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2021 Literary Escapes Challenge

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28 / 51 states. 55% done!

2021 Fall Into Reading Challenge

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2021 Children's Historical Fiction Reading Challenge

2021 Children's Historical Fiction Reading Challenge
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Booklist Queen's 2021 Reading Challenge

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2021 Historical Fiction Reading Challenge

2021 Craving for Cozies Reading Challenge

The 52 Club's 2021 Reading Challenge

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39 / 52 books. 75% done!
Friday, April 20, 2018

Light Time Travel Romance Surprisingly Enjoyable

(Image from Barnes & Noble)

Note:  Although this review will not contain spoilers for Outshine, it may inadvertently reveal plot surprises from earlier House of Oak novels.  Outshine may be read as a standalone, but I still recommend (as always) reading books in a series in order.

Despite the fact that he has chosen to live in the 1800s, there are definitely things Daniel Ashton misses about the 21st Century.  Right now, for instance, he'd do anything for access to a computer.  If only he had a laptop handy, he could solve the impossible mathematical conundrum he believes will fix the time machine at Duir Cottage.  With the contraption on the fritz, Daniel's unable to use it for his own desperate mission.  The health of a dear friend is also at risk.  Something must be done—and fast.  

At 32, Fossi Lovejoy has given up hoping for happily ever after.  Obsessed with mathematics, she's too odd, too awkward, to get on with anyone, even her own siblings.  Besides, as she well knows, "No person in England [is] more unmarriagable than a plain, aging, poor, clever woman."  Unappealing though she may be, Fossi refuses to play the shrinking violet, so when someone publishes one of her secret mathematical theorems she doesn't hesitate to confront him.  She's shocked when Lord Whitmoor (aka Daniel Ashton) not only admires her intellect, but also asks for her help.  When he makes her an offer she can't refuse, she doesn't.  Although Fossi isn't sure exactly what she's doing for Lord Whitmoor, she's intrigued by the process.  And by the man himself.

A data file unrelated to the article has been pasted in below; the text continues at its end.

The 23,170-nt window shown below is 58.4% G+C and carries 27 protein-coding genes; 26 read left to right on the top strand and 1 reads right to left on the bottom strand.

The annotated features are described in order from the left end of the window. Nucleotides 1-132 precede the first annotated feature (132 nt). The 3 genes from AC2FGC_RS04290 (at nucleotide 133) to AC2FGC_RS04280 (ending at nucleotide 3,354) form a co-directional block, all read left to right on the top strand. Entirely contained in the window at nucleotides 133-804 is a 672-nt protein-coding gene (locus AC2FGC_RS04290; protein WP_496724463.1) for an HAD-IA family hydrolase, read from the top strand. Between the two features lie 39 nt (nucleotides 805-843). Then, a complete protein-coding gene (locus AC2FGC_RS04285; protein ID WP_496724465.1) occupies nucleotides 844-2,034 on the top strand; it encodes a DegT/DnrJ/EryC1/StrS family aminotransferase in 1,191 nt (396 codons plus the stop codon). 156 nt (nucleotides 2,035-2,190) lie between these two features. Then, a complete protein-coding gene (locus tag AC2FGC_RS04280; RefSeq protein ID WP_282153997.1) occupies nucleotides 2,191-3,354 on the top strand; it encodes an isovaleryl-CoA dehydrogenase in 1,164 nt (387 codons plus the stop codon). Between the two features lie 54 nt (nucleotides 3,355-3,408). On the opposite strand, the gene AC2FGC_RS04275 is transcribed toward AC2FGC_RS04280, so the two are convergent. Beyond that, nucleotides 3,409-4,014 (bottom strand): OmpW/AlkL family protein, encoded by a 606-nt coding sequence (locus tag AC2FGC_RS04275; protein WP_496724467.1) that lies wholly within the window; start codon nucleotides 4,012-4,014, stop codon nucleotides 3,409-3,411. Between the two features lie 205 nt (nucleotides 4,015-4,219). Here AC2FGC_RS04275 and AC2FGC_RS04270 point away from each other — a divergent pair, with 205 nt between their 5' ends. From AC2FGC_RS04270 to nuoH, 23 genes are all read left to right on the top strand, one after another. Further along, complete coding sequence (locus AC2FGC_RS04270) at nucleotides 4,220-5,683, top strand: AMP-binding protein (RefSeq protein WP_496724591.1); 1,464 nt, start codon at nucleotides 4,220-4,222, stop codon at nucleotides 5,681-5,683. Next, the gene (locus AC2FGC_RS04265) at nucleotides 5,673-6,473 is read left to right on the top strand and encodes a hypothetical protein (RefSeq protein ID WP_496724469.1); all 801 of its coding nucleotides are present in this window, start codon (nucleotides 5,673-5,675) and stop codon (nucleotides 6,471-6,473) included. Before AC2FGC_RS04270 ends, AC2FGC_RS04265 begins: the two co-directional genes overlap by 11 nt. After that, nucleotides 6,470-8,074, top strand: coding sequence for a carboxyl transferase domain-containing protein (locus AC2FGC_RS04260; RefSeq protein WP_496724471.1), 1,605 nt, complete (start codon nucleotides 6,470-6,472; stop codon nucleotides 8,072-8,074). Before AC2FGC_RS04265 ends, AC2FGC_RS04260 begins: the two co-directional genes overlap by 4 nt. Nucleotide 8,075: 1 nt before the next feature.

As Fossi attempts to solve a puzzling mathematics problem, she's forced to confront an even more tangled dilemma—the state of her fragile heart.  Has she really found the love of her midlife or is Daniel just using her for her math skills?  Can she find the answers he's seeking and what will it mean if she does?  If Daniel returns to the future, where will that leave Fossi?  As one of the most brilliant women alive, she should have been smart enough not to fall in love ...

After finding Nichole Van's Brothers Maledetti series too tedious to be enjoyable, I wasn't keen on reading another book by the author.  Imagine my surprise, then, when I found myself totally engaged in Outshine.  The characters sparkle, the setting feels authentic, and the story line doesn't drag at all.  While there's nothing super original about the novel, it still makes for an absorbing, engrossing read.  Although Outshine is the fifth book in the House of Oak series, I didn't feel adrift in the tale.  Overall, then, I liked it quite a lot.  I'm not planning to read the previous books, but I've heard they're actually better than this one, so if you're into light, upbeat time travel romance novels, give these a go.  The other books in the series are likely to be just as fun as this one, if not more so.

(Readalikes:  Other books in the House of Oak series by Nichole Van, including Intertwine; Divine; Clandestine; and Refine

Grade:


If this were a movie, it would be rated:


for brief, mild language (no F-bombs), violence, and vague references to prostitution

To the FTC, with love:  I received an e-copy of Outshine from the generous folks at Fiorenza Publishing via those at The Whitney Awards.  Thank you!
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The Gold in These Hills by Joanne Bischof

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Glass Houses by Louise Penny



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